“It really is a trust thing,” Quinn said of the challenges of teaching NMC’s Forever Fit classes. “They’re there because they trust me and they trust the other instructors. They’re there because we keep them safe.
“It can still be fun when you’re doing it in a safe manner the way we’re doing it.”
Quinn said she is the longest continuous EES instructor at NMC, having done so since moving to Traverse City in 1979. Quinn said she transitioned to Fitness for Folks Over 40 in 1990, then Fitness for Folks Over 50 and then Forever Fit.
“It’s morphed into what is being offered to students based on the aging process because I’ve aged right along with them,” Quinn said.
So changing from in-person to virtual classes is the latest transition at NMC.
Forever Virtually Fit has also expanded its base of instructors without the physical limitations.
In addition to allowing Quinn to instruct from Arizona, NMC’s program also has another instructor, Ginny Mello, working from Denver.
“Teaching virtually has allowed us to expand our repertoire of instructors,” Matchett said.
Forever Virtually Fit classes are also recorded and available for three days. Enrollment is also on a household basis, so Sharon Glenn’s husband, Jerry, can jump into a fitness class for no additional charge.
Forever Virtually Fit has three levels of classes, including The Commitment which runs from Jan. 4 through May 28 for $425. Enrollment also includes one-on-one Zoom sessions to make sure the technology is up and running properly.
“It works out to about $5 a class, based on five to six classes a week,” Matchett said. “It depends on how many classes you take; but that’s what we figured it on.”
There are smaller sessions called Get Me Through Winter from Jan. 4 to March 26 for $279 and It’s Still Winter from March 29 to May 28 for $249.
Sharon Glenn said the advantages of virtual workouts are it can be done in the comfort of your home in a space that works best, like when she moved sessions outside in July and August adjacent to the pool.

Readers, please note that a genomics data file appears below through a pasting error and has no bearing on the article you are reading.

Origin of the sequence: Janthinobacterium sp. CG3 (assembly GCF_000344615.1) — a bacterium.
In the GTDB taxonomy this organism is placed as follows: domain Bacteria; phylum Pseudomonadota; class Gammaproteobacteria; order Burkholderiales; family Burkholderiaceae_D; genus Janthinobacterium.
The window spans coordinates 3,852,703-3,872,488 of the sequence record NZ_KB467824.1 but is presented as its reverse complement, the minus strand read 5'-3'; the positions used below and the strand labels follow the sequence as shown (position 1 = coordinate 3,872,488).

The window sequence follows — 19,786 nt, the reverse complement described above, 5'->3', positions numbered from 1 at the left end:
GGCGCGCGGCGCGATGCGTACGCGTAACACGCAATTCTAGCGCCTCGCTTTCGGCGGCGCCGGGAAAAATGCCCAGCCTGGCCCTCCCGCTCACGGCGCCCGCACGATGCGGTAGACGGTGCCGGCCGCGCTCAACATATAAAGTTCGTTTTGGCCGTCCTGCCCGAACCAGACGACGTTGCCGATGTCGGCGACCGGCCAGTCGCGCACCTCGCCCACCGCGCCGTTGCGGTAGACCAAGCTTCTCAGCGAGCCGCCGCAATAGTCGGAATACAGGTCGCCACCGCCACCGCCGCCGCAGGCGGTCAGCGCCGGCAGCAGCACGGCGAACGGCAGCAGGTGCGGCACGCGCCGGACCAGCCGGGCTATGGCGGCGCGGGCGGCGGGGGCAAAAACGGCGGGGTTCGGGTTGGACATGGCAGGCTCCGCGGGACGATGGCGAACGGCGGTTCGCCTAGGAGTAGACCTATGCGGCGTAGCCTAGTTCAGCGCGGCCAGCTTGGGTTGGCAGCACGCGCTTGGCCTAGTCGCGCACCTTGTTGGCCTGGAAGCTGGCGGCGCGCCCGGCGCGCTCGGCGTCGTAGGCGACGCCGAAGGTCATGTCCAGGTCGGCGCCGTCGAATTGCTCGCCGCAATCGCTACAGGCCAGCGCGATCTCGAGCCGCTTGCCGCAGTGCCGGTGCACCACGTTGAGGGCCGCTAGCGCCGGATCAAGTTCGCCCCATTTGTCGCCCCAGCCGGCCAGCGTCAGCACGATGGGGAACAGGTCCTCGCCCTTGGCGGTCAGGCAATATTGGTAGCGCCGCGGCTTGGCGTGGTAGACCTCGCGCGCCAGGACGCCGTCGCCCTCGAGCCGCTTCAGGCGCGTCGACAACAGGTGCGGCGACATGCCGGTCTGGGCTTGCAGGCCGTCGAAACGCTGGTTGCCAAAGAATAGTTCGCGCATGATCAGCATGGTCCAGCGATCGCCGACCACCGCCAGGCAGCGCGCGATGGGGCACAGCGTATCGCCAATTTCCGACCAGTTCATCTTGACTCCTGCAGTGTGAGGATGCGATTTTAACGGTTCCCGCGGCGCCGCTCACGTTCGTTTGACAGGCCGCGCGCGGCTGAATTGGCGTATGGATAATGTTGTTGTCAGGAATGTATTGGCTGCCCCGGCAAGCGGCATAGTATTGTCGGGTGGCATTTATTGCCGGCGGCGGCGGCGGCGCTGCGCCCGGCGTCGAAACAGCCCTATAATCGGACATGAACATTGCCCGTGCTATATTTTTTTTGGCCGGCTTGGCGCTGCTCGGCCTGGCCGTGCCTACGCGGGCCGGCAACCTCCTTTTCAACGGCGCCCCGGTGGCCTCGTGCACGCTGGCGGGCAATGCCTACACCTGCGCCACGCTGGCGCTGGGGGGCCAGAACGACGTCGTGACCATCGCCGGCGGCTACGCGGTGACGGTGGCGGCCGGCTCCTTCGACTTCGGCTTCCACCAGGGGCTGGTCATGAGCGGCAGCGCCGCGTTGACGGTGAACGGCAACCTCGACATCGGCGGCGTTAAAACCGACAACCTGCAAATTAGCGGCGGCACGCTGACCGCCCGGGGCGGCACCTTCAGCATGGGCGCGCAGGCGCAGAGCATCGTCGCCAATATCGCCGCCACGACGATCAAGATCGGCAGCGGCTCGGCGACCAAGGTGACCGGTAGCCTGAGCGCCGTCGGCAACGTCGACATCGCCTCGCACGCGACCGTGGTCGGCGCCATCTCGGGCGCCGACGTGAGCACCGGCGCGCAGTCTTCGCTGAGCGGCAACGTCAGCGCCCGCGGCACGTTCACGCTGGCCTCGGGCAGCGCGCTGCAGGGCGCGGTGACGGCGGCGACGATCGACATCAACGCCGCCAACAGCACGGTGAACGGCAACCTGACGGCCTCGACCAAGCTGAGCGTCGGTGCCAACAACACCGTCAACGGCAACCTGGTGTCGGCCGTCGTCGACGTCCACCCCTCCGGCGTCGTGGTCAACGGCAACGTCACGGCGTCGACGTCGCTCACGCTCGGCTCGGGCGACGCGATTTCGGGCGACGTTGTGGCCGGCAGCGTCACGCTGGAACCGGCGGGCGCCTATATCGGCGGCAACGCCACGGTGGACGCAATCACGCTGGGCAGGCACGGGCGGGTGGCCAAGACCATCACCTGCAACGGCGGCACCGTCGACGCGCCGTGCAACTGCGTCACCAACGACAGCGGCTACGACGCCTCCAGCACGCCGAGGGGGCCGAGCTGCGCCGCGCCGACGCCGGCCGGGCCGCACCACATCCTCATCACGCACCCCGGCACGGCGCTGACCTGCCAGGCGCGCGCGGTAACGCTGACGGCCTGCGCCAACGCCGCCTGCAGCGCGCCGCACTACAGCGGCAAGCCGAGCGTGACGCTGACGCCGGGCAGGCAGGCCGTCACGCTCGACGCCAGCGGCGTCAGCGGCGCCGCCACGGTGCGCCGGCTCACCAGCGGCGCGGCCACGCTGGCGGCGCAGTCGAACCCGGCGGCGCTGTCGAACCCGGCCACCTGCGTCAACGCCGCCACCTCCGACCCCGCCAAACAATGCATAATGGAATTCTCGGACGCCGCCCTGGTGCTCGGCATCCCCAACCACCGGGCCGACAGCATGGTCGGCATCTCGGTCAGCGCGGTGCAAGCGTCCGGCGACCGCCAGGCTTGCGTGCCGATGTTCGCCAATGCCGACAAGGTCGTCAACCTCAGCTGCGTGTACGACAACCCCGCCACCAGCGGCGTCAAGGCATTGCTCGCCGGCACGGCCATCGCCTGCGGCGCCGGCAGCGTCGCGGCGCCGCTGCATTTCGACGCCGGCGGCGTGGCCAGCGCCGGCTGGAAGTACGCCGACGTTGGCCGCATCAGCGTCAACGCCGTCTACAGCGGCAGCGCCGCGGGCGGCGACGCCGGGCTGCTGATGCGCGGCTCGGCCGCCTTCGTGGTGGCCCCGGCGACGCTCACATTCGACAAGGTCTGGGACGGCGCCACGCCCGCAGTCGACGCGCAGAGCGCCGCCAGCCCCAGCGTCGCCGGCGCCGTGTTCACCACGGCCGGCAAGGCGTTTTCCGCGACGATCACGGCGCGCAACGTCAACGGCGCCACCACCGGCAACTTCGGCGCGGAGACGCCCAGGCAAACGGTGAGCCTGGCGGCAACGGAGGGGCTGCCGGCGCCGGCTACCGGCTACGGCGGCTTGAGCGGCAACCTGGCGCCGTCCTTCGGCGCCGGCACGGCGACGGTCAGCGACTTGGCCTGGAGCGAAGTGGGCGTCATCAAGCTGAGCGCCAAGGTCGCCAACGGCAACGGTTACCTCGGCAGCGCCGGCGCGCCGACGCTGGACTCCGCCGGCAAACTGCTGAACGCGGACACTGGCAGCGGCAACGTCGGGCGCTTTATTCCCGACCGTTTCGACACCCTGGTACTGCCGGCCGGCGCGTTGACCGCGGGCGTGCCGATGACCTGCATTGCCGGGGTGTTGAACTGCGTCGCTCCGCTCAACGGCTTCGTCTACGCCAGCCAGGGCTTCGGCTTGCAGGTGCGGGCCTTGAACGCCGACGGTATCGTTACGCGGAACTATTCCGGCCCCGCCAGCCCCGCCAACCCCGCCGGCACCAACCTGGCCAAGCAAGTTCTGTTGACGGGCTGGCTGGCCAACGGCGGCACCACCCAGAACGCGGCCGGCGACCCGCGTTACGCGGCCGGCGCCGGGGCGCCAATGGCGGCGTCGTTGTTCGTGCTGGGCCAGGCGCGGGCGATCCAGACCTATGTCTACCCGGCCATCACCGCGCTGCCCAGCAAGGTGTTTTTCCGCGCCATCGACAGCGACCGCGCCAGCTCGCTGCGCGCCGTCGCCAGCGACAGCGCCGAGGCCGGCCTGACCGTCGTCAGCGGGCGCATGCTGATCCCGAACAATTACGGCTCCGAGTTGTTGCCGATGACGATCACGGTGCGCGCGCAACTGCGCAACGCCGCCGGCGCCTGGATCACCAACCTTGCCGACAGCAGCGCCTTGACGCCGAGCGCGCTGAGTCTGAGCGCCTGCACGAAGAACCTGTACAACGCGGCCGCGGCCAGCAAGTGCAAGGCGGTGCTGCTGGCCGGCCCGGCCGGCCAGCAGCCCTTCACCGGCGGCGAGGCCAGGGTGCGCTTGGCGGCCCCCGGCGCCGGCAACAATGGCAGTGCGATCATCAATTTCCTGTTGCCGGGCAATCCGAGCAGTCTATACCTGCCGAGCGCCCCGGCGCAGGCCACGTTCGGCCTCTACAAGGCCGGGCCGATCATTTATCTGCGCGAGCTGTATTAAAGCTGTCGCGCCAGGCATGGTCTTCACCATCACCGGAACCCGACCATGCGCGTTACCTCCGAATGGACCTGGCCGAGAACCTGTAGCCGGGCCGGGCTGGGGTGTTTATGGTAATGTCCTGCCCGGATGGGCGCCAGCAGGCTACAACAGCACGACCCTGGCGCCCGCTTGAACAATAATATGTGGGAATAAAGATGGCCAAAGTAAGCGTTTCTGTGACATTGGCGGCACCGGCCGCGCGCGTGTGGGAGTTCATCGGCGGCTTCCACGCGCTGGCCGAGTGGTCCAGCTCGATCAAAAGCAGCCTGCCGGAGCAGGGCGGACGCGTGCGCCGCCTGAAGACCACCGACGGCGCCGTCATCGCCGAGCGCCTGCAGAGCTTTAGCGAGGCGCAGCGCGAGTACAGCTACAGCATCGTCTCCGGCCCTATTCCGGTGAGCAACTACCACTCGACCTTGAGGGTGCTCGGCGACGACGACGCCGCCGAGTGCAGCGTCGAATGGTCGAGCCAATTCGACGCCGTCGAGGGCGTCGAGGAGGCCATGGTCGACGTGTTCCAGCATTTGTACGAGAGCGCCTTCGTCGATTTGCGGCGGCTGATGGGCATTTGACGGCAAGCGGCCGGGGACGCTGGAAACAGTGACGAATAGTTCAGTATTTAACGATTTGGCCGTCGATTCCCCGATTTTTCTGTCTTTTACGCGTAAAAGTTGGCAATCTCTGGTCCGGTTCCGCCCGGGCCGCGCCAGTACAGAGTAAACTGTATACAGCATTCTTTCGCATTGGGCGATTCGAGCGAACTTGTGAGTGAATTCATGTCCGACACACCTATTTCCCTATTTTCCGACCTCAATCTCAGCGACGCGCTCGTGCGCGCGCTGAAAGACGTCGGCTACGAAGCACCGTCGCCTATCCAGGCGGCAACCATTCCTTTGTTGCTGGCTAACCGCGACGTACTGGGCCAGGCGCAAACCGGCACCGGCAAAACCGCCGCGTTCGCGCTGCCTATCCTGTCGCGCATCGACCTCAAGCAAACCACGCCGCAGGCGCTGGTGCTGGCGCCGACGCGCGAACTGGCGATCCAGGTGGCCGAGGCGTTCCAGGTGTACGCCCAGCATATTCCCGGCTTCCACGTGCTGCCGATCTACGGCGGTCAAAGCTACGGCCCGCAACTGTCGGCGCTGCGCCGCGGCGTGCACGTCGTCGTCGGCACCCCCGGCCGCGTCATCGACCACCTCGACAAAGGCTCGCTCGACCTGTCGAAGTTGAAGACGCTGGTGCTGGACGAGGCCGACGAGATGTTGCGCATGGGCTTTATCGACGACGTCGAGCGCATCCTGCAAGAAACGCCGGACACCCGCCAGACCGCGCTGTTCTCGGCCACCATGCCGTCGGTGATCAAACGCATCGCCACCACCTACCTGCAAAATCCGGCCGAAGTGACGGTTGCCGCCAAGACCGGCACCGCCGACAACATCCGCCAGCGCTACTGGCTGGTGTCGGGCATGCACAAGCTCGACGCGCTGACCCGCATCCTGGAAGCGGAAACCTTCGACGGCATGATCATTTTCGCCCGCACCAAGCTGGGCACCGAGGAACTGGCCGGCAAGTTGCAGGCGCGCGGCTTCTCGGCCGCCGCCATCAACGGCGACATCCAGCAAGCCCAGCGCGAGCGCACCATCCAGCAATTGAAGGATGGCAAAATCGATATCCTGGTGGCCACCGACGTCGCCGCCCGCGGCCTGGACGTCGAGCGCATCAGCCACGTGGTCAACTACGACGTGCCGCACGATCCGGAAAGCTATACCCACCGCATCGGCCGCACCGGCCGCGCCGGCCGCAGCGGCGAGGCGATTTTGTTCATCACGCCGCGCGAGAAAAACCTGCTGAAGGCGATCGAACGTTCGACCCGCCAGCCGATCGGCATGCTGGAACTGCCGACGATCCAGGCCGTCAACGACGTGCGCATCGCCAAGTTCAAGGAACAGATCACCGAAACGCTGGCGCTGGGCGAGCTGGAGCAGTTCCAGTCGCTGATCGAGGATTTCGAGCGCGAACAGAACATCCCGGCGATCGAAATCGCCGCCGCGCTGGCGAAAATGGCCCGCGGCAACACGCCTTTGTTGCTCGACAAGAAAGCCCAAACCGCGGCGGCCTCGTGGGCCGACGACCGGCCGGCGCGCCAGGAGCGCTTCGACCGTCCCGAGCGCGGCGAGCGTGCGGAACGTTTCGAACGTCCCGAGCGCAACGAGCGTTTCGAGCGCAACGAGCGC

One negative is it can be more difficult for the instructors to catch form errors from the participants.
But she said the positives win out, especially for those not comfortable around a lot of others during the pandemic. There is also no need to get bundled up, warm up the car and venture out in the cold weather.
Now it’s slip into some comfortable attire and let the workout begin.
“It’s the best that we can do,” she said. “Yes, it’s good because we’re still connected. Then those that don’t want to leave their house, it is for them.”
NMC will also offer Coffee Chats over 14 weeks on a variety of topics. There are some outdoor wellness classes featuring in-person hikes.
Other virtual discussions are planned including wide-reaching topics like Life After Death, Compassionate Journeys: Lessons from My Work with the Dying and Cartwheels in the Rain – Finding Faith in the Wake of the Unthinkable.
While a return to in-person wellness classes is on hold at NMC, Glenn said she plans to keep on with the virtual classes first thing in the morning. Except when Monday morning volunteering pushes into her normal start time.
“I usually do it live just because it gets my day going,” she said.